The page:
The 184 cars on the rolling stock list consists of vans, brass and plastic, thru and wayfrt type, reefers-mainly wooden all iced, box cars-wooden mainly truss rod style, gondolas-mainly wooden hopper bottom and flat bottom, hoppers-twin bay only, tank cars-single dome, log cars-short flatcar style with stakes, ore cars-wooden flat bottom, some maintenance of way cars, and express reefer/milk cars-used in milk car service on the passenger trains. The passenger fleet consists of 3 baggage, 5 combine, 5 coach in open and closed vestibule, 1 diner, 2 parlor, 1 private in closed vestibule. The cars range from kits of the 1940's to current kits and cars such as log, ore, coaches, and gondolas which are scratch built. Kits include Varney, Globe, Model Diecast, Taylor, Park Models, Laconia, Silver Streak, Mantua, Athearn, Central Lines, Ulrich, Golden Era, Ayres, A-C, Labelle, Strombecker, Juneco, Scotia Models, Ambroid, Redball, and Concor. All the rolling stock has Kadee couplers.

TRIP: In continuing issue to follow.


The up coming open house has caused some upheaval in the job assignments in order to give people a chance to practice jobs for the tour. This job cross training should help in future sessions in order to fill in for absentees. The request to start sessions earlier by being here by 7:30 has resulted in some longer sessions lately. We may even get 24 hours in every session if we try hard. The computer clock seems to help and is now installed in the train room for the floor operators and one for the elevated.


It is rather interesting to note that there have been Coles, and Buells and Jones here ever since.

The settlement was soon made a distributing center for government stores. The district was called Elizabethtown, but the little hamlet was known as Buells Bay.

A dispute arose as to a more dignified title, and in 1812 the hero of Queenston Heights, Sir Isaac Brock, on being applied to, gave the fast growing settlement his own name, and since it has been known as Brockville. The War of 1812 caused much anxiety to the small settlement, and the hamlet was in constant danger of invasion.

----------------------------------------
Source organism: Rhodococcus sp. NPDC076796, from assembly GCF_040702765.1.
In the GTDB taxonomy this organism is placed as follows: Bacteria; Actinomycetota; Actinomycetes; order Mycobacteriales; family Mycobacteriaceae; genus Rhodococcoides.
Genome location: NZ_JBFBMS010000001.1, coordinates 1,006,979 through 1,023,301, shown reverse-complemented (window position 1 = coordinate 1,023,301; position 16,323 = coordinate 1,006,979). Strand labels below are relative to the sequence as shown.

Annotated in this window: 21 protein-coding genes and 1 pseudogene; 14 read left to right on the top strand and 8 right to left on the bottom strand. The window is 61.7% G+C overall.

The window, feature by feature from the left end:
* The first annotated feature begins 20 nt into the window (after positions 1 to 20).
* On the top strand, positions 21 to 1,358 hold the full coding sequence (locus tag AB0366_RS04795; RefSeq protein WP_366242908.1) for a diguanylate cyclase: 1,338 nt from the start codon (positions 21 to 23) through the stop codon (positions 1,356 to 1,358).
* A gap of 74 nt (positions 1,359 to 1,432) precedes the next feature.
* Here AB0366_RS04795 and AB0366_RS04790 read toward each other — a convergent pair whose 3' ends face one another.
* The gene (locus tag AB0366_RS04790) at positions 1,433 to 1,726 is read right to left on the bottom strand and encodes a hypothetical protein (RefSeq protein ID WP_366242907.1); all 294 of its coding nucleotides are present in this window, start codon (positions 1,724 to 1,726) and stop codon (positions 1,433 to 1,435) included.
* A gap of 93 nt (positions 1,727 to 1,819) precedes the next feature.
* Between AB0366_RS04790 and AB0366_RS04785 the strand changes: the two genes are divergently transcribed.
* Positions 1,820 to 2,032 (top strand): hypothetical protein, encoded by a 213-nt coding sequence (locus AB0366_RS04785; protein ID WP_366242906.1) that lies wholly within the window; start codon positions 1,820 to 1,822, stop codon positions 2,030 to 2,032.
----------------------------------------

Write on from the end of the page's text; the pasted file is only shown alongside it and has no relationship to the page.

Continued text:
The Rebellion of 1837 had much interest for Brockville and only a few miles down river is the scene, yet well preserved, of the famous Battle of The Windmill. The town since allowed to grow in peace, boasts of a population of 10,000, and as a residentual place has few equals on the continent.


As far as steamboat and railway connections are concerned it would be hard to surpass the facilities of Brockville. It is on the mainline of the Grand Trunk Railway, 208 miles east of Toronto and 125 miles west of Montreal. The branch of the Canadian Pacific Railway connects Ottawa, the Capital of Canada, and there is a splendid ferry service between Brockville and Morristown NY, where the connections are made with the New York Central and Hudson River Railroad, main stem of New York Central Lines, for all points in the United States.

A daily service of palatial steamers puts the town in connection with the Upper Lakes and Lower St. Lawrence. The Brockville, Westport and Northwestern Railway forms a link between the town and the great inland waters of the Rideau.


The attractions that present themselves during the summer months are practically unlimited. Situated as Brockville is on the banks of the mighty St Lawrence at the foot of the Thousand Islands, the traveller is in the very midst of all that makes summer worth living. There is no cheaper boating in the world than here. During all the season you can spend a whole day in a palatial steamer cruising among the Islands, at a nominal cost of 50 cents. (to be con'd) Taken from W J Curle 1905

This is the third issue of the STR Railroad Weekly, more will follow.

Prez Bill Ackland


 Back to top